30 March 2018

Mes we can

It's over a year since I last reviewed a beer from that little bit of Belgium in Mayo, Mescan Brewery, so I'm devoting this post to a couple of theirs.

Westport Saison is first, coming on the personal recommendation of Jimmy Redmond, who also sold me the bottle. As always with saison I'm obsessing over the strength, and 6.2% ABV seems excessive. I had to pour carefully to keep the foam under control and a clear pale golden glassful was my reward. So far so good. It smells sweet and mineral-like: lemon sherbet, parma violets and bathsalts. It took a while to get a handle on the flavour as the massive carbonation kept getting in the way, punching my palate and distracting it from tasting. It's quite a simple beer behind that, with sweet lemon candy again and then dry straw and rye grass in the finish. All very pleasant in an understated way that few saison brewers seem to bother with these days.

I followed No. 72 with No. 73: Special Reserve. I'm told this is broadly a winter ale, and the dark colour and 8.4% ABV certainly back that up. It smells of coffee mixed with figs and plums, and in marked contrast with the Saison has a beautifully smooth texture. Those dark fruits are at the centre of the flavour and this time the roast is at the edge, joined by a certain dark chocolate bitterness and a gentler waft of exotic rosewater. It doesn't taste its strength, slipping back with a slick and gooey mix of Turkish delight and spiced latte, sweeter than a dubbel or quadrupel but lighter on the headachey esters and much more enjoyable for that. An excellent winter night's drinking, and a recipe I hope they continue.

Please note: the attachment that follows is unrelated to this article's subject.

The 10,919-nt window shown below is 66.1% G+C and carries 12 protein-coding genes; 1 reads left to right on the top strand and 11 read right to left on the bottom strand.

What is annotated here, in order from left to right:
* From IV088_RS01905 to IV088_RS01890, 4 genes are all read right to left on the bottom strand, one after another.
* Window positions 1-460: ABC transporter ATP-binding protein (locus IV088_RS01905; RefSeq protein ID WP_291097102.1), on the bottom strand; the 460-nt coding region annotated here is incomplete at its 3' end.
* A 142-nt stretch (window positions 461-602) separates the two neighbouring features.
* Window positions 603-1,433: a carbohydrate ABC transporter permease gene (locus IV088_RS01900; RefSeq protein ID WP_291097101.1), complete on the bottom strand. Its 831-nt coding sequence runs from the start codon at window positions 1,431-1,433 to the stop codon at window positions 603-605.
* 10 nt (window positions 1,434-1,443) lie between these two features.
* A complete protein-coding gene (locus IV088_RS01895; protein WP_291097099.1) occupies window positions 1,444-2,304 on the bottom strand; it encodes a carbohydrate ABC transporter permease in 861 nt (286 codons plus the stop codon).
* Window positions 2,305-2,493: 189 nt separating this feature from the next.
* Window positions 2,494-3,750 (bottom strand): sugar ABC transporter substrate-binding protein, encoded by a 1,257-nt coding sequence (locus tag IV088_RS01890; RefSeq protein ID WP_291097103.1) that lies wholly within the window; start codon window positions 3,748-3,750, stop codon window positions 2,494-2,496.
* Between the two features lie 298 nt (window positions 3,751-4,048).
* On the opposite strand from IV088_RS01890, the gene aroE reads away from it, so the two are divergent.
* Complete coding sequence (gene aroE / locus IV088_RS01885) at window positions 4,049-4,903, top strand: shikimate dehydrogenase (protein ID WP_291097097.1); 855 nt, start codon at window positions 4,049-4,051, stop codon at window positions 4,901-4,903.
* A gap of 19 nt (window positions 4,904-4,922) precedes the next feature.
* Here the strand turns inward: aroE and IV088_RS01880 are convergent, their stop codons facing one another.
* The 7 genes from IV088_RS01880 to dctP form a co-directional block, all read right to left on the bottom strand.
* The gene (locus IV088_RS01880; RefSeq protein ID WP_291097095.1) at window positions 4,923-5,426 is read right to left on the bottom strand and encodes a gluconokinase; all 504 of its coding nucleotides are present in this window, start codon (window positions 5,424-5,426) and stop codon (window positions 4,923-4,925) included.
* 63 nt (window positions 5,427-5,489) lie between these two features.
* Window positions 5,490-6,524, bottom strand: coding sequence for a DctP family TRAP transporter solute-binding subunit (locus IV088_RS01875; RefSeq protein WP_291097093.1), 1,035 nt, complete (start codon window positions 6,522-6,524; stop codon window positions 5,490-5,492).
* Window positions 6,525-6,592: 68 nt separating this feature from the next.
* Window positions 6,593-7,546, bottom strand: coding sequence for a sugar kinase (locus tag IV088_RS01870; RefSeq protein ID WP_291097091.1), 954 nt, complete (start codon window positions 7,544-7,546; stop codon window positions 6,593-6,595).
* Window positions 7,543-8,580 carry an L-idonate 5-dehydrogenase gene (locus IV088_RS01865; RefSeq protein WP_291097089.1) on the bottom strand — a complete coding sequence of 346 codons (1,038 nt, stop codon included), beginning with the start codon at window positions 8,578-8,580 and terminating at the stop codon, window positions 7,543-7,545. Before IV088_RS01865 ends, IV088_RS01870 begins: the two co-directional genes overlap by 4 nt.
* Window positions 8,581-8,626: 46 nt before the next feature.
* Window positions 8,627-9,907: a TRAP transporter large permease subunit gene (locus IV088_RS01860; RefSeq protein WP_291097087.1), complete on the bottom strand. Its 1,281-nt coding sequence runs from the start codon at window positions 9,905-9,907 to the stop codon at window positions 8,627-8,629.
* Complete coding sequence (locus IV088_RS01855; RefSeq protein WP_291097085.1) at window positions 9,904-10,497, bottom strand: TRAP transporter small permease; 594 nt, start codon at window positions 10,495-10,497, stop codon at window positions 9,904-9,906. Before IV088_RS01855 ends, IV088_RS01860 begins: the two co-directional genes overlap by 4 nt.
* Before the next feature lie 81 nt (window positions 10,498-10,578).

Quite a contrast between these two, but they demonstrate what a great end-to-end brewer Mescan is. Their beers are easily missed in Dublin but worth seeking out if you've not had the pleasure.

28 March 2018

Wild in the beer aisle

It's one of those situations where I hear lots of people talking about a beer I see every week in the supermarket and haven't tried yet. Admittedly it doesn't happen too often, but it happened with Straffe Hendrik Wild. The concept is simple: standard Staffe Hendrik tripel innoculated with Brettanomyces, the intention being that it will transform and develop with age the way